On November 2, the American Hospital Association filed a federal lawsuit in Texas against the Biden Administration for civil rights regulations that prevent hospitals from selling their online health tracking data through third-party trackers to Big Tech, insurance companies, and vendors.
Telehealth has become increasingly popular since the COVID-19 outbreak, and more Americans are seeking care online through hospital systems. Health Insurance Portability and Accountability Act prohibits doctors and clinics from revealing any information about a patient’s health from their electronic medical records (medical charts). Patients would be surprised to learn that over 98 percent use third-party tracking for data sales, including searches on a hospital website and the ability to track patient location.
The information about a person’s health can be very valuable to people who are able to sell it to medical service providers in a particular area. The data can be used for other purposes, such as connecting patients to products and services they may want to purchase. Insurance companies or employers may use the searches of a person to diagnose a condition and flag him as a risk. The treatments that are offered to a patient by selling their searches could actually be in conflict with their doctor’s treatment plan.
This rare example of patient protection should be credited to the Biden administration (even if it is only half-credit). However, they do not get full credit because they are pursuing the wrong side. Big Tech’s insatiable desire for our personal data to grow is the root cause of this problem. They (not hospitals), should be held accountable for their efforts to circumvent HIPAA. It does not relieve hospitals of their duty to safeguard data, but it does recognize where the money comes from.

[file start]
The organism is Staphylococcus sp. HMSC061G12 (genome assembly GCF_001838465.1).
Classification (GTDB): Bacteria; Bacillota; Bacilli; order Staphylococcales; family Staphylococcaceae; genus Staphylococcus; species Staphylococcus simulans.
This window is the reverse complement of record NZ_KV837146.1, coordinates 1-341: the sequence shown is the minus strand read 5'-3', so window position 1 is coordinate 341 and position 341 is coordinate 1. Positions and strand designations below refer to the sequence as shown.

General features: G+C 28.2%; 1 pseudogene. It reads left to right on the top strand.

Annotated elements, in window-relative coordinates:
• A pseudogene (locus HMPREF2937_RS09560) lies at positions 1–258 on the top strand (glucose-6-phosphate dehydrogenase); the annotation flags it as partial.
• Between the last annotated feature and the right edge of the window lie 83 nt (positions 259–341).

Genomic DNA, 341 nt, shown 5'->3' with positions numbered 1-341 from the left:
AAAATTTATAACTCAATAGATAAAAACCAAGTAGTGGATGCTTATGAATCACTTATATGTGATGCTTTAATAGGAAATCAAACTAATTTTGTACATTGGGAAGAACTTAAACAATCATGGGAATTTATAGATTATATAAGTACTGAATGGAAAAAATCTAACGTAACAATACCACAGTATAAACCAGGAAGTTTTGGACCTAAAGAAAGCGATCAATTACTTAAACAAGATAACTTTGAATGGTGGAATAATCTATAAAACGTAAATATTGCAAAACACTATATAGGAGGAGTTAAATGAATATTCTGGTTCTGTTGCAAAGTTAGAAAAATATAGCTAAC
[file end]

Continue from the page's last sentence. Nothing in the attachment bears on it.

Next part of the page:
Imagine you are having a telehealth session with a counselor to deal with anxiety. Logging into the secure portal on the website of the health system is required to make the appointment. After logging out, you search for “psychotropic effects,” “bipolar diagnoses,” and “hospice” on the website of the health system. You then go to a psychiatric facility. The hospital was able to track and sell your data until the Biden administration’s 2022 rule. Your tracking could reveal as much information (and possibly much more) as your medical record. The Texas lawsuit would remove that restriction.
The patients are correct to assume that their data will not be sold if they leave the password-protected section of the website to find out about their condition and to arrange for care.
The line between HIPAA-protected data and data that was “up for grabs” became blurrier when COVID-19 was declared an emergency, and restrictions were loosened to allow more people access to care via telehealth. Telehealth was a success in the pandemic, and many states have continued to ease restrictions on virtual care. The legal sale of medical information is also a possibility.
AHA and Big Tech claim that it is done simply to improve user experience through tailoring services to search. The AHA says that they sell this ability only to provide “bus schedules and driving directions from or to a community member’s location.”
In 2021, Mass General Brigham & Dana-Farber Cancer Institute will pay $18 million in settlement to patients who claim their privacy has been violated. Plaintiffs claimed that hospitals used third-party tracking devices, including cookies and tracking pixels, without consent. There were no hackings or breaches of HIPAA-protected information on the patient’s charts. Costco has also been sued for selling customer search data and “highly sensitive medical information” via the pharmacy.
Big Tech’s intrusion on the patient data of hospitals and their patients is a threat to both. States need to protect patient data and get ahead of the federal fight.